Lee Jackson Monument
—Baltimore's Confederate Monuments —
Sculpted by Laura Gardin Fraser, this rare double equestrian monument depicts Lee and Jackson departing for the Battle of Chancellorsville, in Virginia. These two men became subjects of the “Lost Cause” movement which portrayed them as Christian soldiers and even as men who opposed slavery. Today current scholarship refutes these claims. These larger-than-life representations of Lee and Jackson helped perpetuate the “Lost Cause” ideology, which advocated for white supremacy and portrayed slavery as benign and justified secession.
In the same period that this monument was installed, Baltimore City continued to enforce racial segregation housing ordinances and deed covenants, continued to support segregation policies in public spaces and programs, and unequally funded
In 2015, Mayor Stephanie Rawlings-Blake appointed a Special Commission to Review Baltimore’s Public Confederate Monuments to provide recommendations based on informed decisions and citizen input on how to address Baltimore’s monuments that honor the Confederacy and the Lost Cause Movement. This commission concluded that this monument was part of a propaganda campaign of national pro-Confederate organizations to perpetuate the beliefs of white supremacy, falsify history, and support segregation and racial intimidation.
This plaque serves to inform the public on the history of Baltimore’s Confederate monuments. For more information, please review the Special Commission to Review Baltimore’s Public Confederate Monuments Report to Mayor Rawlings-Blake located at www.chap.baltimorecity.gov.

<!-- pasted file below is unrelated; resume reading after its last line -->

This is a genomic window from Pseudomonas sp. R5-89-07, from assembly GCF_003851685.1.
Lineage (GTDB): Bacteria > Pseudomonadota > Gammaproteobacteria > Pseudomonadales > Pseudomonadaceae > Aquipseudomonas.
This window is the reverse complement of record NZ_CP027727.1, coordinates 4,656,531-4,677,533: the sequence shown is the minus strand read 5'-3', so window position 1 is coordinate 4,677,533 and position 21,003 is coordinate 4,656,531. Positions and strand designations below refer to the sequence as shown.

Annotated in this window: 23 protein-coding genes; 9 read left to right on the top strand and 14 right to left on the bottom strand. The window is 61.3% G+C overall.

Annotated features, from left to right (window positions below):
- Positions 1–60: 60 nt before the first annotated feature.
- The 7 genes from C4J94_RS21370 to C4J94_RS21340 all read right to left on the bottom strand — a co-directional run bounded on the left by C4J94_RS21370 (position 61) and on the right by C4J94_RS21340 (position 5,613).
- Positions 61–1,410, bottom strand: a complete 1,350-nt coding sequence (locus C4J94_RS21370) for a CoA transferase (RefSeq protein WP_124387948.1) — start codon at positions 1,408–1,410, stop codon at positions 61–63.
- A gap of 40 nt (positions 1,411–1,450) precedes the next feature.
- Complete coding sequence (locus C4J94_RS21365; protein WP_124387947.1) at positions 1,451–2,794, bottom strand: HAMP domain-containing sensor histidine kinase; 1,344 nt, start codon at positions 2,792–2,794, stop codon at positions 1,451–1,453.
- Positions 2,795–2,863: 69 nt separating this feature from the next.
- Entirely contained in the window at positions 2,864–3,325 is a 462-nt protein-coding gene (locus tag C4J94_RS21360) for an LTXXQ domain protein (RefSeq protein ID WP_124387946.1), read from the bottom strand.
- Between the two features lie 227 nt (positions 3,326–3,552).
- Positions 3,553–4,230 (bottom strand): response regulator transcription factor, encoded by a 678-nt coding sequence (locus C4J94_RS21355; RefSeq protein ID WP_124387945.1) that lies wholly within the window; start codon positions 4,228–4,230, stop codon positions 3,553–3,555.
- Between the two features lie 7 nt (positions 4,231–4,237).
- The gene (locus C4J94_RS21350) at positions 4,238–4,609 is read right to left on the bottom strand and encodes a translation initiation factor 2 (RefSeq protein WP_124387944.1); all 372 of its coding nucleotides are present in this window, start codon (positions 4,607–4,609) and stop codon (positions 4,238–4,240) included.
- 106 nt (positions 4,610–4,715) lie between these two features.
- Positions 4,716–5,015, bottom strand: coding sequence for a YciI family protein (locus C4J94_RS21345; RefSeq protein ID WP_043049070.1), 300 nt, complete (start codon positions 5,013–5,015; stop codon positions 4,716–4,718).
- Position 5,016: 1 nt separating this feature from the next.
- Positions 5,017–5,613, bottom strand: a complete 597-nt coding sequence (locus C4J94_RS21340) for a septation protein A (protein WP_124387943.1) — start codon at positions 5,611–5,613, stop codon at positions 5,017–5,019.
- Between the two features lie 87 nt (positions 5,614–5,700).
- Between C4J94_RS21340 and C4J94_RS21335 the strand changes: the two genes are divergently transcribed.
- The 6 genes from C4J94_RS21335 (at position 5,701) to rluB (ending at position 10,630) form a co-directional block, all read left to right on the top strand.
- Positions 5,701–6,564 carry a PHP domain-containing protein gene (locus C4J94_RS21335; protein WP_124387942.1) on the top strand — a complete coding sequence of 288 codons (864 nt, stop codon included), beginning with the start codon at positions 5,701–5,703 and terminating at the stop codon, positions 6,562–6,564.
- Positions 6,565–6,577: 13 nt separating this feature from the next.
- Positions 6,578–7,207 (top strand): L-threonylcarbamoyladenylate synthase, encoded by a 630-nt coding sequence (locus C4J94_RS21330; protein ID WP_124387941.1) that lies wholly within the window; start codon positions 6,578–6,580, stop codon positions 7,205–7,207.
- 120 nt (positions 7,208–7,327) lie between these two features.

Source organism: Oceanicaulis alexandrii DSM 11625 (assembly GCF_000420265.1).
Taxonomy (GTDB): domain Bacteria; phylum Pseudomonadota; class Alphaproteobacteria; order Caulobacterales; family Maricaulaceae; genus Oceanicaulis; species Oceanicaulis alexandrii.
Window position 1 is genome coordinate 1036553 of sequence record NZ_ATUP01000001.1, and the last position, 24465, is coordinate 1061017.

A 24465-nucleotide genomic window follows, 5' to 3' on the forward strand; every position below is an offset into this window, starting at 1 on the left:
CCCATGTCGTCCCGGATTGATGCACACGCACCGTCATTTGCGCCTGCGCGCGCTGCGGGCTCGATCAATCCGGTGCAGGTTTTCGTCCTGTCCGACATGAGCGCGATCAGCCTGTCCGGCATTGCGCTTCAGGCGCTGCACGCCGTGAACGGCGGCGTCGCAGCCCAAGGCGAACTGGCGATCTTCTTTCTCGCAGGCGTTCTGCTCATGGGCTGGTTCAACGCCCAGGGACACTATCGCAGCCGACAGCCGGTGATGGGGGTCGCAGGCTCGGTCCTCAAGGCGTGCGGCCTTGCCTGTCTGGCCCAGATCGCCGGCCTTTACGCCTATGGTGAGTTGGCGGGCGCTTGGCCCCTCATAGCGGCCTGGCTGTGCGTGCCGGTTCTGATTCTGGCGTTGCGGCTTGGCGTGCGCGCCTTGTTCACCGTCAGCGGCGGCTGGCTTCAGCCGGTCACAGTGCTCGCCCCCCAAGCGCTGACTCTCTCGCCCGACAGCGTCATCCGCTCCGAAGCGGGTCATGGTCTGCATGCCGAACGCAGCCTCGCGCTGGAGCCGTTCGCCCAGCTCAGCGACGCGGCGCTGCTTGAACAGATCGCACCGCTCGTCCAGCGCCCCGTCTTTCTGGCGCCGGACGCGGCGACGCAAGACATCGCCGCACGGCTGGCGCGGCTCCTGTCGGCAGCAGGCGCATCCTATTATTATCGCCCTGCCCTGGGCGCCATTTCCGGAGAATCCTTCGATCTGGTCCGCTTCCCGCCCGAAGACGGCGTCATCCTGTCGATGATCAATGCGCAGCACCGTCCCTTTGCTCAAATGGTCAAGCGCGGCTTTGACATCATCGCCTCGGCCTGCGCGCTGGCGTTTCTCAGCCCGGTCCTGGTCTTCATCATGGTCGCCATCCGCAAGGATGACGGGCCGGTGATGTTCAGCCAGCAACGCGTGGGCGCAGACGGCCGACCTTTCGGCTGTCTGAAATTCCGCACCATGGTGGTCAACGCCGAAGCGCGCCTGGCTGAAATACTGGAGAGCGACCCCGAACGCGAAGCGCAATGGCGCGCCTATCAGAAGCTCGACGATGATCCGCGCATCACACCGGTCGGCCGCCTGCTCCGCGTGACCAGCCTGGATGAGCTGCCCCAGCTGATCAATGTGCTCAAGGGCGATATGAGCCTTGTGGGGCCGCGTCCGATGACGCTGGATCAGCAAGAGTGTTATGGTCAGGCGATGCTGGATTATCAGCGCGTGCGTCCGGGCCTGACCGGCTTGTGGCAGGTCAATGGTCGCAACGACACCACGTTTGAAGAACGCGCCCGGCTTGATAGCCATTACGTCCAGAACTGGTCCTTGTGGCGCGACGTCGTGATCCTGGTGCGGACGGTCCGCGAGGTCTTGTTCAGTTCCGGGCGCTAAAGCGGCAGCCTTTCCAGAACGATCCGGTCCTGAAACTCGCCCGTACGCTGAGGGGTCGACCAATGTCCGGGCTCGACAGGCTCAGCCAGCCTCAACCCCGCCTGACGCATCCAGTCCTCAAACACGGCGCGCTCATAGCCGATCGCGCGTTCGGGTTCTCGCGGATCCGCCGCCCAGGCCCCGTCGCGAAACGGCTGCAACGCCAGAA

Sign content developed by the Baltimore City Commission on Historical and Architectural Preservation. Graphic design services provided by the Baltimore National Heritage Area.
Location. Marker has been reported permanently removed. It was located near 39° 19.464′ N, 76° 37.194′ W. Marker was in Baltimore, Maryland. Marker was on Art Museum Drive. Touch for map. Marker was in this post office area: Baltimore MD 21218, United States of America. Touch for directions.
Other nearby markers. At least 8 other markers are within walking distance
Categories. • African Americans • War, US Civil •
Credits. This page was last revised on August 23, 2017. This page originally submitted on March 5, 2017, by Don Morfe of Baltimore, Maryland. This page has been viewed 223 times since then and 16 times this year. Last updated on May 1, 2017, by mishelle Etefania of Mexico, Mexico. Photos: 1, 2, 3, 4. submitted on March 5, 2017, by Don Morfe of Baltimore, Maryland. 5. submitted on August 20, 2017, by Don Morfe of Baltimore, Maryland. • Bill Pfingsten was the editor who published this page.